Afghan girls fight prejudice with martial arts
Girls of the Shaolin Wushu club practice the flowing movements of Wushu. A 20-year-old trainer for the sport says it teaches self-defense – and is 'really effective for body and soul.'
| Kabul, Afghanistan
On a snowy mountaintop to the west of Kabul, a group of Afghan girls practices the flowing movements of Wushu, a sport developed from ancient Chinese kung fu martial arts, stretching and bending and slashing the air with bright swords.
In a country where women's sport is severely restricted, the Shaolin Wushu club – in a part of Kabul that is home to the capital's Hazara ethnic community – is a rare exception.
Sima Azimi, the 20-year-old leading the practice session, says Wushu teaches self-defense, but just as important, "it's really effective for body and soul."
She learned the sport in Iran, where she won a gold and bronze medal in competition, and she has been teaching in Kabul for about a year, encouraged by her father, with whom she trains at the club's gym.
"I am working with Afghan girls to strengthen their abilities, and I love to see Afghan girls improve the way other girls have improved in the world," she said.
"My ambition is to see my students take part in international matches and win medals for their country."
Martial arts of all kinds are popular in Afghanistan, but it is a notoriously hard country for women, and the girls of the Shaolin Wushu club face regular harassment and abuse in addition to the normal dangers of life in Kabul.
"The biggest challenge we faced is insecurity," said 18-year-old Zahra Timori. "Most of the time, we can't go to the club due to insecurity."
Her friend Shakila Muradi said she hoped that the sport could help create a more peaceful climate in Afghanistan in defiance of the daily reality the girls face.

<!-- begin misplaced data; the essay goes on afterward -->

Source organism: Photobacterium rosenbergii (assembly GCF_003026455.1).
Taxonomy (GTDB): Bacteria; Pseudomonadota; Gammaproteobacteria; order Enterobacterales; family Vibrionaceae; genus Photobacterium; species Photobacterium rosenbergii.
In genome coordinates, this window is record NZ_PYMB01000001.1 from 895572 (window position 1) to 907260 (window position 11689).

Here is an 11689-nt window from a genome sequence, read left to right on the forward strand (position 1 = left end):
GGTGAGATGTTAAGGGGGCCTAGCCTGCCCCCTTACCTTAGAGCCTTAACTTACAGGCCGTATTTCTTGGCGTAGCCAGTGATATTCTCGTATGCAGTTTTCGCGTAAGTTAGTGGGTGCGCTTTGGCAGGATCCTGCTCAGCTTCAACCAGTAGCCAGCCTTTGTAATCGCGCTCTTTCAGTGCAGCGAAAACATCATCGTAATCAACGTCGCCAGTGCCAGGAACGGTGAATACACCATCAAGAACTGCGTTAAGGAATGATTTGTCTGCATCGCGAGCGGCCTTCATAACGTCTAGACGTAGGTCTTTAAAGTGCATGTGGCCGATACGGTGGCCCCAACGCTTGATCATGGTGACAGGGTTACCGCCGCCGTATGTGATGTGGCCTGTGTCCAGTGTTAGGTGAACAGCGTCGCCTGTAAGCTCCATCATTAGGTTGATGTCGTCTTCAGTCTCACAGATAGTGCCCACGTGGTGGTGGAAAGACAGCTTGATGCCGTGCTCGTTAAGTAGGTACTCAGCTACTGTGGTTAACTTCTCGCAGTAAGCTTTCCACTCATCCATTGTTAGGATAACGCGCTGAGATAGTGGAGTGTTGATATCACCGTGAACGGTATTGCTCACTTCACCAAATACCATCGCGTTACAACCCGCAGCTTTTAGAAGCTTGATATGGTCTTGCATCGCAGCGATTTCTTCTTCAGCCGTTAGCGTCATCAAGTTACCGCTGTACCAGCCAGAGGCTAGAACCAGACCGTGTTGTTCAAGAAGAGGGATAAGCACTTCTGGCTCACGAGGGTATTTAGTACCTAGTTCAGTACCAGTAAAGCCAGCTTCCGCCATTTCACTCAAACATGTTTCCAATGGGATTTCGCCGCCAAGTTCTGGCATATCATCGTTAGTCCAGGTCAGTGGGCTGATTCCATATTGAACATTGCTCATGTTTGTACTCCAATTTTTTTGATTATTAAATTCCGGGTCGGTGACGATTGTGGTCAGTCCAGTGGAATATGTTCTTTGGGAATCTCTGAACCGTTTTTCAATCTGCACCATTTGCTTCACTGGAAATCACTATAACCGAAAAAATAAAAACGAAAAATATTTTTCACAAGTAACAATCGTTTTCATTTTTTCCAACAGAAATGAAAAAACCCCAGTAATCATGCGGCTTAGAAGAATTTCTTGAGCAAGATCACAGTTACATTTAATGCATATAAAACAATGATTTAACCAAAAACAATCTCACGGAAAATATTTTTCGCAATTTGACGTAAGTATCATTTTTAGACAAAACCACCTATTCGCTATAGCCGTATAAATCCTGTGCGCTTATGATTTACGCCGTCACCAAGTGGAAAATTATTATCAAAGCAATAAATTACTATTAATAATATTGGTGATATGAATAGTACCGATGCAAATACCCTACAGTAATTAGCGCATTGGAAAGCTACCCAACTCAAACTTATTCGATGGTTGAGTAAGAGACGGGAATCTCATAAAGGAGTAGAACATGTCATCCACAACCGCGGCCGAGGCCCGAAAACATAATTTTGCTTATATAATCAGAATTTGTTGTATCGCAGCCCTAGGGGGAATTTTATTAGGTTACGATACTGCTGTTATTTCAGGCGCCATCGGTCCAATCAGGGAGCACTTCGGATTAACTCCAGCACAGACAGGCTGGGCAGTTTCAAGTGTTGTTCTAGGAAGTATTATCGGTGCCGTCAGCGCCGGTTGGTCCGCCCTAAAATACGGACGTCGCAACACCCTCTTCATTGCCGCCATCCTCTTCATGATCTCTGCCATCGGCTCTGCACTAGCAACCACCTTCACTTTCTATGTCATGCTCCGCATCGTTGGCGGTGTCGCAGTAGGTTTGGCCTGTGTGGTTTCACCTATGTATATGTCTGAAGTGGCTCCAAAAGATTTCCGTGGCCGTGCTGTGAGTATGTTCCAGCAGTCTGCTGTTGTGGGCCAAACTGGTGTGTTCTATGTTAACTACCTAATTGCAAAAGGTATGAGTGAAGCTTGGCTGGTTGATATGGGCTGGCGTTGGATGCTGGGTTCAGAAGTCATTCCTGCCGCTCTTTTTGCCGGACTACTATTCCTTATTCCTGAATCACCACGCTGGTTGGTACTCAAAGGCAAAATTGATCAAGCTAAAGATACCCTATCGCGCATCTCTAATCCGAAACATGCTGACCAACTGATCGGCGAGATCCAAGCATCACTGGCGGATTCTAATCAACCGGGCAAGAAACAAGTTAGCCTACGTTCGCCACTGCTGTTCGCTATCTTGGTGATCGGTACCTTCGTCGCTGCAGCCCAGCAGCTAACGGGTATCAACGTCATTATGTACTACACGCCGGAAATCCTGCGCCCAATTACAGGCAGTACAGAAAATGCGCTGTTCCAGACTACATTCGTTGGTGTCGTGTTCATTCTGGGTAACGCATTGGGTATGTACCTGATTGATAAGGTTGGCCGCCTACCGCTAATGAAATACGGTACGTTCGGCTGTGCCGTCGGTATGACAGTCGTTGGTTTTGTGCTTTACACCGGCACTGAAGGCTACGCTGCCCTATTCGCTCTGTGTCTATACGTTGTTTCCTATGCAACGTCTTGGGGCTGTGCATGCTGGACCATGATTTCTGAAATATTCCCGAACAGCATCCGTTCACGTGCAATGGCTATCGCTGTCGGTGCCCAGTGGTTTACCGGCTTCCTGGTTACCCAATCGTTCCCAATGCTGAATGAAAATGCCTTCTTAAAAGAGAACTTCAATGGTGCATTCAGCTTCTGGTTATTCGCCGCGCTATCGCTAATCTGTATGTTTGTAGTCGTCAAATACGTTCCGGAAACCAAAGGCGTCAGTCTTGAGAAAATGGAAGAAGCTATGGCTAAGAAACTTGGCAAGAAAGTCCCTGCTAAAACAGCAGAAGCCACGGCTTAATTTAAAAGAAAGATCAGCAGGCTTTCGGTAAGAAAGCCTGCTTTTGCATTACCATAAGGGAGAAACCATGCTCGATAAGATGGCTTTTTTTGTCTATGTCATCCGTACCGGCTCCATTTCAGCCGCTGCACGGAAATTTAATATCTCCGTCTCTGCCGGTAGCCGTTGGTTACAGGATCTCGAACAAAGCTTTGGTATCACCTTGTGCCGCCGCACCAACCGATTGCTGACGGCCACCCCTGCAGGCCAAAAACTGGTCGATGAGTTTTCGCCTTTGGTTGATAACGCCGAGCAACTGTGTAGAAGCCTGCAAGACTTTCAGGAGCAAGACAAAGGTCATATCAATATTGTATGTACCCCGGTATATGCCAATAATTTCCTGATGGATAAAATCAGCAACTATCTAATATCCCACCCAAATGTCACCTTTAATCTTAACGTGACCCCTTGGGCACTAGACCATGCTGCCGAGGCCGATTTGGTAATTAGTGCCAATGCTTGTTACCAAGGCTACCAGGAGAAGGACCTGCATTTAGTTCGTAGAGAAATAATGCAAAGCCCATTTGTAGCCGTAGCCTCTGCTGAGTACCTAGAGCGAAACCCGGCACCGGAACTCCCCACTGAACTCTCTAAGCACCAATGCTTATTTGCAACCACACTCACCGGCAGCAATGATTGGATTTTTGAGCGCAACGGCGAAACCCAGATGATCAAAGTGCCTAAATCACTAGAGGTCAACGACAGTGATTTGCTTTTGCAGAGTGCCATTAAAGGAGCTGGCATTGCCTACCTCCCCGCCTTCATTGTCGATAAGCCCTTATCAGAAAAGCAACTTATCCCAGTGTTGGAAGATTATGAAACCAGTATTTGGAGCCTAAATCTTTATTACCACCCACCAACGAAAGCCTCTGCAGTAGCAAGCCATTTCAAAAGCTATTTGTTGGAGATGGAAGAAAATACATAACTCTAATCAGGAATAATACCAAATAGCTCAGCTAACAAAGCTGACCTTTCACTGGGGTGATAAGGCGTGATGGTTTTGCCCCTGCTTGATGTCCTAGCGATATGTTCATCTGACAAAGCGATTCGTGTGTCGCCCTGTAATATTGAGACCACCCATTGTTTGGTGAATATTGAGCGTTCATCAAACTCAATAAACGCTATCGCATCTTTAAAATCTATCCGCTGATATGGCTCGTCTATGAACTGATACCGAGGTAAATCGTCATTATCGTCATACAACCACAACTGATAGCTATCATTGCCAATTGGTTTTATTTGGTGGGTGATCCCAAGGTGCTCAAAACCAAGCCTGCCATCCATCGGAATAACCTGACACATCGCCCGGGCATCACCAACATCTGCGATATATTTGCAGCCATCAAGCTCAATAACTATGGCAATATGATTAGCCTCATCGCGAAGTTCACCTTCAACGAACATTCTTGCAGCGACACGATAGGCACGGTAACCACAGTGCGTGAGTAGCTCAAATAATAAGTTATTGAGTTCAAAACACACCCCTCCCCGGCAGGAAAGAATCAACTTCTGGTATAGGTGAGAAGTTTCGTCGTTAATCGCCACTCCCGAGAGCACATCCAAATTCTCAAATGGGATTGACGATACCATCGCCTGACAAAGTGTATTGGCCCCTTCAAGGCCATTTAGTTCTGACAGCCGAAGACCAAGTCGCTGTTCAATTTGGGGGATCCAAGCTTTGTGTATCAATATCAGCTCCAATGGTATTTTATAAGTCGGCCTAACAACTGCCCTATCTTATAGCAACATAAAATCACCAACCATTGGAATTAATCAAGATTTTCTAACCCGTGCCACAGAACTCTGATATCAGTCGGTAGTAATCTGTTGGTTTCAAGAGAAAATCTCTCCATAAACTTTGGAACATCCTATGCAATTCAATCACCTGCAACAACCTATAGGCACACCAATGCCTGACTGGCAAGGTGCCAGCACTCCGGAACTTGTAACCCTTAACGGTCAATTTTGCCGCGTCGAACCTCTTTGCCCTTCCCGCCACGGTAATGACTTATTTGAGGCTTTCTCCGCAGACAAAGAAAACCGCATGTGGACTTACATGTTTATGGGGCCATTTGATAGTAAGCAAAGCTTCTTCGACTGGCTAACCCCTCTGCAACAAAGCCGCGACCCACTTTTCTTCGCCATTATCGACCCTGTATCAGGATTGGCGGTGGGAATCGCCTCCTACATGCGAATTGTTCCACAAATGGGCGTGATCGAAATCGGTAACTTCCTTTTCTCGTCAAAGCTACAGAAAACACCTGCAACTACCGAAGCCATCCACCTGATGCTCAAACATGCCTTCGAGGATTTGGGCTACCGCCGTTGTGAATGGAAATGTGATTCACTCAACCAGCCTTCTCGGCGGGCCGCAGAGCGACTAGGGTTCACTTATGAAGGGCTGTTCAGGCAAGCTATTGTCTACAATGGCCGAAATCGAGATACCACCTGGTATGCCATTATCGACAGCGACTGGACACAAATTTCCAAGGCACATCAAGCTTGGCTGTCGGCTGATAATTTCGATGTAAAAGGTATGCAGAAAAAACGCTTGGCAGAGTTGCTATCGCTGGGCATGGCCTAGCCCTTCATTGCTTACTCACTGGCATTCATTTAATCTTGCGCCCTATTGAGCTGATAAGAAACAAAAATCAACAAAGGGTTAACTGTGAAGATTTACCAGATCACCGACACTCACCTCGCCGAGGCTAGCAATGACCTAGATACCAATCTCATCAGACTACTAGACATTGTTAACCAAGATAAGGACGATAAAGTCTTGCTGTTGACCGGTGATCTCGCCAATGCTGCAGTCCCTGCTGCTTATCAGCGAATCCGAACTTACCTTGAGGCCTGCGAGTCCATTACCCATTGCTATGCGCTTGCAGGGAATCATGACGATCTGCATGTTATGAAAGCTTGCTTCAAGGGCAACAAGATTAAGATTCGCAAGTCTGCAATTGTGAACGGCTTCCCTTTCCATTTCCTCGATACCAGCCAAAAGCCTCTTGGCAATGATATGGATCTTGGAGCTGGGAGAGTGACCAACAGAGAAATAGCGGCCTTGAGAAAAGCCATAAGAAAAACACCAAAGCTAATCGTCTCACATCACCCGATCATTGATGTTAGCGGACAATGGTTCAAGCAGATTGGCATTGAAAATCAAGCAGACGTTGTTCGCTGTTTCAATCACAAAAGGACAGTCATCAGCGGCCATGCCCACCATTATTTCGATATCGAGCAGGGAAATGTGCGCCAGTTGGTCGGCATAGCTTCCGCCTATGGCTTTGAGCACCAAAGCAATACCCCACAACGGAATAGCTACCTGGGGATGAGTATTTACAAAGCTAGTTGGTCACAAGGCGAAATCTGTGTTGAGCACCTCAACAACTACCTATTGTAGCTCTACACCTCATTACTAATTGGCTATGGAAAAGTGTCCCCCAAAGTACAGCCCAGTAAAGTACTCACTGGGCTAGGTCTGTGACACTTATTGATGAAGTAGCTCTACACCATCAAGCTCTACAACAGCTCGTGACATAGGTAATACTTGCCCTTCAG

"There are many people harassing us, but we ignore them and follow our goals," she said.
When possible, training goes on in a gym dominated by a poster of Hussain Sadiqi, a Hazara martial arts champion who fled to Australia in 1999 and later worked as a film stuntman.
So far, all the girls in the club are Hazara, a Persian-speaking, mainly Shiite group who has faced a series of attacks claimed by Islamic State militants over the past year.
Their generally more liberal social traditions give the girls more room to move outside the home and practice sports, but Sima's father, Rahmatullah Azimi, says he hopes to see girls from other ethnic groups join in as well.
He said he worries about his daughter's safety but said it was a joy to see her train other girls.
"I am really happy that I helped, encouraged and supported Sima," he said.
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• Writing by James Mackenzie; editing by Alison Williams.